The Office of Sustainability begins community garden program
By Mayuri Mei Lin, CG News
Ohio University’s Ecohouse has now expanded its sustainable living lifestyle to include a community garden. The Community Garden Pilot Program is aimed at getting OU community members involved in gardening to show them the benefits, be it growing their own produce, saving money or building knowledge about sustainability.
The community garden started off as a large plot of land managed by the residents of the Ecohouse. The immense workload the residents had to face in maintaining the land was what sparked the idea for the community garden.
“We really want the campus community to get a hands-on experience in sustainable living and I believe that this garden initiative will help us do just that,” said Annie Cadmus, director of the Office of Sustainability in an interview with College Green Magazine, “By sharing their green space with the rest of the campus, the Ecohouse residents instill a sense of connection between the natural environment and OU faculty, staff and students.”
All OU community members are invited to join this program and no experience is necessary. For those who do not know their way around a garden, they can attend a Permaculture workshop sponsored by the Office of Sustainability. “Additionally, we plan on having a garden manager (a student position) that will assist with day-to-day questions or concerns about the space,” said Cadmus.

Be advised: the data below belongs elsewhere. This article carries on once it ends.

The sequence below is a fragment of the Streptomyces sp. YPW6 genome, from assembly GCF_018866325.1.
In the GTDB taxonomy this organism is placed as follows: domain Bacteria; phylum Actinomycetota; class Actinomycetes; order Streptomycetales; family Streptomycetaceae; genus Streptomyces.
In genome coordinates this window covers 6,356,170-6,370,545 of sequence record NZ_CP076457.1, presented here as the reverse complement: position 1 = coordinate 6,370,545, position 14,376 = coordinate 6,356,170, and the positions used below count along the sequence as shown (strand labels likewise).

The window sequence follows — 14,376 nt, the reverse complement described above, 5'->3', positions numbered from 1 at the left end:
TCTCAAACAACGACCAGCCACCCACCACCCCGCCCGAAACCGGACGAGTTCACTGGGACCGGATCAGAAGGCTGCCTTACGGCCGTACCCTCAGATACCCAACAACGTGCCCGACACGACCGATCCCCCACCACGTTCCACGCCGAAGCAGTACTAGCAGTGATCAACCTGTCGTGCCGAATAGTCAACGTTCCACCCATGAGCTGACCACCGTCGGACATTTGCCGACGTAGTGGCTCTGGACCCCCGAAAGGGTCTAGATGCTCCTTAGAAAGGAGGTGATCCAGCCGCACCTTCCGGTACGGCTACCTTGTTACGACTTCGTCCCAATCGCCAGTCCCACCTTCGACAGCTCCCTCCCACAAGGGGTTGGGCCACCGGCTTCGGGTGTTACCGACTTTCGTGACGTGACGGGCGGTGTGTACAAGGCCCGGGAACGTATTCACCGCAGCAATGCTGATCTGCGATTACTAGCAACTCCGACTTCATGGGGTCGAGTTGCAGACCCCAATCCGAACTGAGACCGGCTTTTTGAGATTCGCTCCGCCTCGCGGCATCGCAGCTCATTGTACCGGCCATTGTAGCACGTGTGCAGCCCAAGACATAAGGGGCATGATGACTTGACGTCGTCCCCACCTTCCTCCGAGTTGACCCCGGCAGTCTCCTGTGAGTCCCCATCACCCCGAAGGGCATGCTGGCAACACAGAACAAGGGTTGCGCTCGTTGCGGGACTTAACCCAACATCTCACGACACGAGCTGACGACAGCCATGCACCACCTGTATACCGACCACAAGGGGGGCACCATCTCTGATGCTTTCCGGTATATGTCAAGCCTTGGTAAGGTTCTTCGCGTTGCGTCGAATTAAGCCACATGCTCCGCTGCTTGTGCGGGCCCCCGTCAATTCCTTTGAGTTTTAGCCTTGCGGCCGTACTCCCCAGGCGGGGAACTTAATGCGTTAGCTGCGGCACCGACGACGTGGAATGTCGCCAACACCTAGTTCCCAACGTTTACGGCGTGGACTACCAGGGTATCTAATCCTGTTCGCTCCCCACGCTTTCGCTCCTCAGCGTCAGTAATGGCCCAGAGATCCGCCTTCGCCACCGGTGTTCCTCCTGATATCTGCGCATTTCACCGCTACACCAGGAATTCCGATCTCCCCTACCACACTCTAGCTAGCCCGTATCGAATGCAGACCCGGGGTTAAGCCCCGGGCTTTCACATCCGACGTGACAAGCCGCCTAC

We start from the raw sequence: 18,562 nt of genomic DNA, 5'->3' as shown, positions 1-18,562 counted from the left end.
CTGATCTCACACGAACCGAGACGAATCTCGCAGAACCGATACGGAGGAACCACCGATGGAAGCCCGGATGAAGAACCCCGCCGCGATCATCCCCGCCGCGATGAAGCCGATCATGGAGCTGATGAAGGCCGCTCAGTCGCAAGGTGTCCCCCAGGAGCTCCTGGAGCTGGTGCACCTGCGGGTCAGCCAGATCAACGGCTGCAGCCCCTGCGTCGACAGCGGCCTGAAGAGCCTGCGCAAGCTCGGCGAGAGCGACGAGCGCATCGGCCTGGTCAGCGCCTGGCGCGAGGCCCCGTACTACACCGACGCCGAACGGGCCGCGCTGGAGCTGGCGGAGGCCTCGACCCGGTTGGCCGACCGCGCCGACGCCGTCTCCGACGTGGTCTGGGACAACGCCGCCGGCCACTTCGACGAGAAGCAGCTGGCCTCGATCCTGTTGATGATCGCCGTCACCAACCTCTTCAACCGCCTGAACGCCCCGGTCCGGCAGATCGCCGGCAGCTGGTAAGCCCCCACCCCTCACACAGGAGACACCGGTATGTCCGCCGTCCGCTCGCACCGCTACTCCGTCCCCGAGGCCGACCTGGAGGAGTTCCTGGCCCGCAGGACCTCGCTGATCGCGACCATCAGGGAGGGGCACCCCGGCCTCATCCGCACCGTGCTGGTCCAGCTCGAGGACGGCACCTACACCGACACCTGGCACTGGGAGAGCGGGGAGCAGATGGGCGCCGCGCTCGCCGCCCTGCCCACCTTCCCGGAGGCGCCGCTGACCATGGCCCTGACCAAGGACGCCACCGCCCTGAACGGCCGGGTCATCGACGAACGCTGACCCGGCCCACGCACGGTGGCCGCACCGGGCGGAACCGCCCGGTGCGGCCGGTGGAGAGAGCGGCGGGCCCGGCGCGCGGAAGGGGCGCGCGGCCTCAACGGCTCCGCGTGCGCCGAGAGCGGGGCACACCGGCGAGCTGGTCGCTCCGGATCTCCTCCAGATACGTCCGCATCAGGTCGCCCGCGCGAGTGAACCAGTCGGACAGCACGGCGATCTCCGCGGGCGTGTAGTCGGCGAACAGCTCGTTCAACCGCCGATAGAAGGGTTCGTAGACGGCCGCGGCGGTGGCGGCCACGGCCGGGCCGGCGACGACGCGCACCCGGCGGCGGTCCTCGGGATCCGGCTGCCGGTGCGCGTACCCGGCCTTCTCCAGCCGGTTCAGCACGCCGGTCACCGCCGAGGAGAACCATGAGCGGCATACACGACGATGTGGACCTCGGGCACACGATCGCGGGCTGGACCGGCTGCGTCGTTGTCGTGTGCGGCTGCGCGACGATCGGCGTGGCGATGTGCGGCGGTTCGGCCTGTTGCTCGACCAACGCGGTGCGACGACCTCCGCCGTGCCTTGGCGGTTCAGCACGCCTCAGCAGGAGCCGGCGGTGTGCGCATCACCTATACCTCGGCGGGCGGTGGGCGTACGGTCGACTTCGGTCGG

Those who have expressed interest in being a part of the community garden will develop garden rules. They will also be able to engage in some educational gardening sessions. Cadmus states that the Office of Sustainability needs people who can assist with the maintenance of their plots during the summer months.
The garden is parceled into ten or more plots for others to grow food in chemically-free, environmentally sound ways.
“Faculty staff and students who are interested will be invited to participate in a work day on March9 to break the larger garden into smaller plots,” said Cadmus.
Cadmus said that this unique program on the beautiful and underutilized OU campus that has the potential for building up the Eco house’s presence on campus. “I genuinely hope that transitioning a portion of that space into a campus community garden will offer more visibility to the residents of the Eco house and all the incredible work they do.”
She points out that the overall goal the program is primarily to share sustainable living tips with the rest of the community and thus is a natural fit with the efforts established in the OU Sustainability Plan.
“Overall, I would like to applaud the efforts of our residents and Office of Sustainability Graduate Assistants, especially Mary Leciejewski and Jessica Bilecki, who have worked very hard researching and preparing for this pilot program. I continue to be impressed with the caliber of students at OU – I feel so fortunate to work with such a dedicated group of individuals.”
Anyone interested in learning more or participating in the Community Garden Pilot Program can contact the Office of Sustainability at firstname.lastname@example.org or log on to their website.